A survivor of conversion therapy, Justin Utley still bears the Scars
Survivors is the debut single from Justin Utley’s third studio album – Scars.
I caught up with him for a behind-the-scenes look at the music.
Was there a therapeutic element to working on this track?
It definitely helped me use the frustration and hurt I’ve experienced and the causalities caused by conversion therapy into something useful. It is its own therapy in a way. Really, there came a point in my life where I needed to either pull the plug on life, or the therapy and all the ‘logic’ behind it. I’m lucky I chose the latter of the two.
What was the creative process for the video for Survivors?
Survivors started off as an official entry into the Eurovision Song Contest in 2017. Ylva and Linda, of Universal Music Sweden, contacted me about partnering up for the song. It did fairly well, and when the opportunity came to re-work it again, I started working with pop producer Taylor Hartley, who’s worked with some great artists from American Idol.
It was a risk for me, since normally I’ve produced the bulk of my own material. I’ve wanted to change direction and flavour of my music, and start taking more risk outside my typical comfort zone of Americana Rock.
With ending conversion therapy being at the forefront of my efforts and focus again, personally and politically, the song was brought to new heights as a pop single. The plan was just to release the pop single and music video to it. But, shortly after we finished recording the pop version, and had already begun working together on a full-length album, I sat down at the piano and started playing a piano version of the song, on the fly. Taylor really liked it, and instead of working on what we’d planned, we ended up reconstructing the entire song as an orchestral piece. It was breathtaking, and I decided to produce the music video to the song as the orchestra version, instead of the pop single version.
The director had the idea to bring in a narrative about a fight-or-flight moment, something not too specific, but an emotion that was broadly relatable.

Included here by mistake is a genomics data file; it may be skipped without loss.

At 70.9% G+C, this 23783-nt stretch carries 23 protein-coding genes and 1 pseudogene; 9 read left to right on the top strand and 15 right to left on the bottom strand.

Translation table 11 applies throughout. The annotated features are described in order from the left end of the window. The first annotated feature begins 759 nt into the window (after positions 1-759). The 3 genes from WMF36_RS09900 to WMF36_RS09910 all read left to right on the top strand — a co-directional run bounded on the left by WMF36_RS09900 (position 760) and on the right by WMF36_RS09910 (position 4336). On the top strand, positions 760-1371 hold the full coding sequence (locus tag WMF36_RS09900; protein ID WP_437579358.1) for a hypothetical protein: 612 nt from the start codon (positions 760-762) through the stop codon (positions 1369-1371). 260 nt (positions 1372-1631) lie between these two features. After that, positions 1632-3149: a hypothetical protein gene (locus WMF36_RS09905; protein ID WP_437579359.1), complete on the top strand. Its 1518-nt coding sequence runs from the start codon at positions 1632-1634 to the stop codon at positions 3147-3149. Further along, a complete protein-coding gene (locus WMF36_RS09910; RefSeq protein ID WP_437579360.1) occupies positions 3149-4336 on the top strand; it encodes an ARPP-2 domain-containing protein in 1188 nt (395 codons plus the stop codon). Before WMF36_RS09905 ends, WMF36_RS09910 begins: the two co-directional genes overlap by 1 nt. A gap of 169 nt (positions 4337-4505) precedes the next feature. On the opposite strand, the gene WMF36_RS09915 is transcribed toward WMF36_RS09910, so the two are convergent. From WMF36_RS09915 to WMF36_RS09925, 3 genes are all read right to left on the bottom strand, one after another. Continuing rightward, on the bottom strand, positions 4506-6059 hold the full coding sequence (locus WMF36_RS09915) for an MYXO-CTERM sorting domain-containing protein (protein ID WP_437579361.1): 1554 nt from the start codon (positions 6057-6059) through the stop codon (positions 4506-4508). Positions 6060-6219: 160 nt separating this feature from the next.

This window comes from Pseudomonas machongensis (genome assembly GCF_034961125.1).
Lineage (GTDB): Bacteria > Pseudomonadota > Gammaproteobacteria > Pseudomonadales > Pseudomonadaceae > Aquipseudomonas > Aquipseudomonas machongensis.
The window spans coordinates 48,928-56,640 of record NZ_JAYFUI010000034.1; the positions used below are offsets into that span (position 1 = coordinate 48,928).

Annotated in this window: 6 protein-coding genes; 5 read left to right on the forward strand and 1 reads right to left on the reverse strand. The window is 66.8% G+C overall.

Proceeds from the single are being donated to the Born Perfect campaign – is there growing support in the US for banning conversion therapy?
Born Perfect is one of the few national organisations that’s sole purpose is to stop the spread of conversion therapy, and is led by survivors. I’ve been absolutely fortunate to have worked alongside their efforts and bring awareness to their mission.
The support for the ban on conversion therapy is certainly growing, and is usually met with a disbelief that the practice is even still happening. But, that’s the most alarming thing to me, is that it has been re-branded, repackaged, and sold as something else – from support groups to retreats – some in an almost secret fraternal order or rite-of-passage process, and that it’s gone unnoticed for this long.
Do you ever think about how life would be different for you if you hadn’t been subjected to conversion therapy?
Everyday. Its not something easily gotten over if you’ve bought into it like I had. It was presented as the only option to me, along with using all too familiar religion-based fear tactics that if I didn’t do exactly as I was instructed, I would lose the chance to be with my family in the afterlife. The medications I was put on for supposed PTSD from the sexual trauma I experienced as a child – which I hadn’t – have lasting repercussions.
How do you hope that people feel when listening to Survivors?
That even if you can’t see a silver lining, you can still always make one.
Main image: Photo by Ryan Bakerink